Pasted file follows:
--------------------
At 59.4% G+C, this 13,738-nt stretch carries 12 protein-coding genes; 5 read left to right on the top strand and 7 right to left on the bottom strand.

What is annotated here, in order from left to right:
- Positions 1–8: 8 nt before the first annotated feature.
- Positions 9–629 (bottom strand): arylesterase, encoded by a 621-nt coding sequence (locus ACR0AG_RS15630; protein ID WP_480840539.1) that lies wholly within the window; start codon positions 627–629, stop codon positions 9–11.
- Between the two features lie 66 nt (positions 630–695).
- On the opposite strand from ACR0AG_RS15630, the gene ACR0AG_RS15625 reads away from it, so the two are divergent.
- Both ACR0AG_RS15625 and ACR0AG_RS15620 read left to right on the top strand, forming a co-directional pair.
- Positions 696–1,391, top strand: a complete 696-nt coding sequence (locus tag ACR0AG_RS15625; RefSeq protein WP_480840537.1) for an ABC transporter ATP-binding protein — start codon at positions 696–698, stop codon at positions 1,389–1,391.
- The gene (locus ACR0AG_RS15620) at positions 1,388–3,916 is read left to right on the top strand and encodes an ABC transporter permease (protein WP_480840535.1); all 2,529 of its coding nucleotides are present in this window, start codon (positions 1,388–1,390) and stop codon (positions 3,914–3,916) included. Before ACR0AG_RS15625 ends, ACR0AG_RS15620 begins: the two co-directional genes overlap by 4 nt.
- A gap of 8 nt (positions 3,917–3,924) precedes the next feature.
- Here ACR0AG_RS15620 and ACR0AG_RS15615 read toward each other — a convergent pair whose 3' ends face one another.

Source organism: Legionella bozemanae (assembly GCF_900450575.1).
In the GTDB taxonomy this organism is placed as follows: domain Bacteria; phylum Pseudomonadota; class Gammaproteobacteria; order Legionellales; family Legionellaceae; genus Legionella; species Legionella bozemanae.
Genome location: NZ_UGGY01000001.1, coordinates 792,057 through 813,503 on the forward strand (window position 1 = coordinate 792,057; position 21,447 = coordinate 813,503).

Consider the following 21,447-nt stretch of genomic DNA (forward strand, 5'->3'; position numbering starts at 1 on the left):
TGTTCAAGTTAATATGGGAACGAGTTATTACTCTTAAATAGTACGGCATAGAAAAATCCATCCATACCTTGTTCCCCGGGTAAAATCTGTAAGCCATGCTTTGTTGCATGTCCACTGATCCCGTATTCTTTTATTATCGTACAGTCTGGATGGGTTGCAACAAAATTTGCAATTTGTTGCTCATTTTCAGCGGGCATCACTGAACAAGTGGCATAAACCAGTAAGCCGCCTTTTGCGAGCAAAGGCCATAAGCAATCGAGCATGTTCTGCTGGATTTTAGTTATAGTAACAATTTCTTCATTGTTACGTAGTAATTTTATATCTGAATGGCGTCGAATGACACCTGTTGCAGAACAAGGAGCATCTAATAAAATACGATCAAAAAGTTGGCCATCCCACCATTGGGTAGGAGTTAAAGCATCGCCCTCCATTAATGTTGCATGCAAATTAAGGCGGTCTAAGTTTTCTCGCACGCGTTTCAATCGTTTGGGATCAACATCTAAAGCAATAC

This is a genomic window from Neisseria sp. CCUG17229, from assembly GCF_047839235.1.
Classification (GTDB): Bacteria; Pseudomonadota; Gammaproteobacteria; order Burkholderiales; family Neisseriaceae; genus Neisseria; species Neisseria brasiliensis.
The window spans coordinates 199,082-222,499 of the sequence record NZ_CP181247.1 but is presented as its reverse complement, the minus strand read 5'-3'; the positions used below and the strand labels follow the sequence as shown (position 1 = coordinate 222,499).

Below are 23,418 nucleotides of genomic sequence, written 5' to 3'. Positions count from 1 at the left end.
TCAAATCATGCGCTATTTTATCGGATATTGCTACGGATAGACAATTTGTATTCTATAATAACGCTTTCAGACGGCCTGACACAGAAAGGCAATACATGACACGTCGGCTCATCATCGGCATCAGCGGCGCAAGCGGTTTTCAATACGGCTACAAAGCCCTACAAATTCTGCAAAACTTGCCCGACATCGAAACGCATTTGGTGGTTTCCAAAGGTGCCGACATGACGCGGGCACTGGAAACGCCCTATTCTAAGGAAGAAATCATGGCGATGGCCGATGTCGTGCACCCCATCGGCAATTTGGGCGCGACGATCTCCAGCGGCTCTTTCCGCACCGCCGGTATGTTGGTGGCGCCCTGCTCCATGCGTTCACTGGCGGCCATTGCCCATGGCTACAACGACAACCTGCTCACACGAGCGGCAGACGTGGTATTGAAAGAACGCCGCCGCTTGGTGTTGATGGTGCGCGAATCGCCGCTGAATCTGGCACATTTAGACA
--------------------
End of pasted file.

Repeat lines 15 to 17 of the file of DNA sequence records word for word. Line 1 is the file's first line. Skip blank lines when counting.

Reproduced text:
Consider the following 21,447-nt stretch of genomic DNA (forward strand, 5'->3'; position numbering starts at 1 on the left):
TGTTCAAGTTAATATGGGAACGAGTTATTACTCTTAAATAGTACGGCATAGAAAAATCCATCCATACCTTGTTCCCCGGGTAAAATCTGTAAGCCATGCTTTGTTGCATGTCCACTGATCCCGTATTCTTTTATTATCGTACAGTCTGGATGGGTTGCAACAAAATTTGCAATTTGTTGCTCATTTTCAGCGGGCATCACTGAACAAGTGGCATAAACCAGTAAGCCGCCTTTTGCGAGCAAAGGCCATAAGCAATCGAGCATGTTCTGCTGGATTTTAGTTATAGTAACAATTTCTTCATTGTTACGTAGTAATTTTATATCTGAATGGCGTCGAATGACACCTGTTGCAGAACAAGGAGCATCTAATAAAATACGATCAAAAAGTTGGCCATCCCACCATTGGGTAGGAGTTAAAGCATCGCCCTCCATTAATGTTGCATGCAAATTAAGGCGGTCTAAGTTTTCTCGCACGCGTTTCAATCGTTTGGGATCAACATCTAAAGCAATAC

This is a genomic window from Neisseria sp. CCUG17229, from assembly GCF_047839235.1.